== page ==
What I Learned the Day My Son Eloped

Community Submission by: Avis Avis is the mother of three boys: the older two are typically-developed, and her youngest, Bennett, has Phelan-McDermid Syndrome with autism. She is also a wife and a dentist. On June 16th, 2020, my 6-year-old son Bennett ran out of the house and jumped the fence. By the time we realized he wasn’t hiding or avoiding us, we could NOT find him. We live on a corner and we weren’t sure which direction he ran. We

The Struggle for Acceptance: The Never-Ending Diagnosis Story of a Rare Disease

When we got the diagnosis of Phelan-McDermid Syndrome for my son, we were shocked. Our hearts sank, the mourning period began, and we realized that every expectation we had for our son was gone. As if overnight, all I could see was a never-ending list of therapies, doctors’ appointments, paperwork, and realizing it would never end. It felt defeating as a horrible battle between my brain and my heart began. So overcome with grief, I could not see clearly at

Trust Your Gut

The best advice is the advice you want to share. Let me pass on to you what someone said to me once. Someone said, “you got this, momma. Trust your momma gut!” I don’t think I was even barely a mother at that point. I, like so many other parents, was looking around for help to a problem. Let me tell you why trusting your gut is the best advice you can be given, even when you feel they aren’t

Shameful Truths from a Special Needs Mom

Something shameful to admit as a parent is when you feel that you have given up because you are supposed to be the hopeful fighter, and advocate, while also determined but strong and tender. The reality is much more sinister and painful since there are days when surviving is all you can do. At least that is how it feels for me. There are moments when I feel so beaten down that I wonder why we even do this. It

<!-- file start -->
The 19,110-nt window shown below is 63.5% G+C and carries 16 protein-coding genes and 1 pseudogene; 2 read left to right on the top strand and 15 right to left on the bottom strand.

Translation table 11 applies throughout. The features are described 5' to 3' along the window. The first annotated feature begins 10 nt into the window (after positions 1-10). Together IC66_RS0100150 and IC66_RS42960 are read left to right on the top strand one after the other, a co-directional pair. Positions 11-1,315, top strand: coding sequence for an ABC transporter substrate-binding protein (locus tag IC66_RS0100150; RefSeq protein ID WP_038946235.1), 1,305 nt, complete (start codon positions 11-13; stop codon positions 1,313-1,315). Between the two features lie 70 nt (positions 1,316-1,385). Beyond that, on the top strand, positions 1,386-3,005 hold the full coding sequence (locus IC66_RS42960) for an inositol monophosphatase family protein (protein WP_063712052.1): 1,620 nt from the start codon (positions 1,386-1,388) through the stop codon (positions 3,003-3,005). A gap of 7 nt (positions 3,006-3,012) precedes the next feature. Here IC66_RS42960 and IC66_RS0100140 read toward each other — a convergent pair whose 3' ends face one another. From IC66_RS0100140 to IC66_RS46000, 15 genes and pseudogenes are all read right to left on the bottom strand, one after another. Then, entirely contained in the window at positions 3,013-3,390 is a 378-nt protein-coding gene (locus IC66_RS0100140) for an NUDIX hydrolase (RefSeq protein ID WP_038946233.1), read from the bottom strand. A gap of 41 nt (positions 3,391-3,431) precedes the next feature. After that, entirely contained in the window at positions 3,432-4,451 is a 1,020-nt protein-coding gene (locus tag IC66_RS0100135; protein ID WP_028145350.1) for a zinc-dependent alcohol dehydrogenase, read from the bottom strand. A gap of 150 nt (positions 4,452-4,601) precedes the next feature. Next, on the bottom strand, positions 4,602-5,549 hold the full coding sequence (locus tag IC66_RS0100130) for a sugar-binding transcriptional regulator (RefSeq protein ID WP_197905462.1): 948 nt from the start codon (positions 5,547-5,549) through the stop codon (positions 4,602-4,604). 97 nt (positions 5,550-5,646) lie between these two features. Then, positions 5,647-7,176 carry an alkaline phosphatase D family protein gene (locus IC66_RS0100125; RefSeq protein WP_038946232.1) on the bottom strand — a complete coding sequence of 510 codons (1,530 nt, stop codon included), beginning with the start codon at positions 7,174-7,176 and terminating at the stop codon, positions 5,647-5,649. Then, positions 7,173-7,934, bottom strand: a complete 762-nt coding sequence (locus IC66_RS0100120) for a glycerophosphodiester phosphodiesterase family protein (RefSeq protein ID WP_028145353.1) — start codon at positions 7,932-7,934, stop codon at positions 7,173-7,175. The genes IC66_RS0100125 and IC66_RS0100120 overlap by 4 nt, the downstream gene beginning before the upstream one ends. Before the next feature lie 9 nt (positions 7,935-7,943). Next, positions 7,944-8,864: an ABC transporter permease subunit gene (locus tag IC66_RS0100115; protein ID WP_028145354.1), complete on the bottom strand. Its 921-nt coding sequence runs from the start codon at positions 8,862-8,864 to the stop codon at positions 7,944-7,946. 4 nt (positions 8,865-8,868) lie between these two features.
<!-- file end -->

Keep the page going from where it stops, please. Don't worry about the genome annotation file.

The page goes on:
What Being an Advocate Means To Me

When I heard the word “advocate” for the first time, I assumed it was very political. I am not political, I reasoned, so therefore I couldn’t be an advocate. Yes, I vote–but running for office is not in my future (although I have learned never to say never). Little did I know that being an advocate was not limited to politics. It is so much more. It is giving a voice to the voiceless, or those who are barely heard.

I Am Not Jealous of You

Recently I read a quick read called, “10 Things That Would Make Special Needs Parent Cringe If You Knew.” I wanted to know what parents of neurotypical children would think I would be upset if they knew, and the tagline pulled me in. It was catchy, but did it reflect me? I want to learn from them As I read through the list, I couldn’t help but feel I needed to share my opinions on the topic of jealousy. I

If Only He Was…Typical

Typical, adjective, having the distinctive qualities of a particular type of person or thing. Oxford Dictionary I use this term a lot, as many other people do when referring to the general public. I probably use it too much when I think about “if only.” I know some people do not like this term, and I don’t blame them, I don’t either. I still daydream about “if only” Some days it’s just as simple as looking at my son. His

She Has No Idea How Lucky She Is

Not long after I recorded the “Going Out” OHS Podcast episode, we decided to go to the beach as a family. Despite just talking about the very topic—how difficult it is to do family activities with Asa—I was still, somehow, unprepared. We went to a lovely, clean little beach that is a mere 45-minute drive from our home. I’m beginning this piece on my phone as I sit in my parked minivan with Asa, and this is my view. You’d

Dangerously Mobile

Dangerously Mobile – One who can move their body, but has limited awareness of the implications and boundaries of their movements. Think about it like this. Imagine you are on a boat. The boat is moving. It’s moving fast. You are trying to gain your balance and walk from one end to the other, but the waves are unpredictable, and it feels as though the ground is always in motion – because it is. Slowly you are making your way,

Why My Five Year Old Still Breastfeeds

I used to joke that I had no idea how to wean a child without being pregnant with another one. Our oldest was nearly two when, in the second trimester with his younger brother, my body shifted its focus to the baby. My milk supply dwindled, and my son lost interest. It worked out brilliantly, without requiring me to take a tough stand. This was especially a relief because we have always called breastfeeding “boobies,” and our oldest was an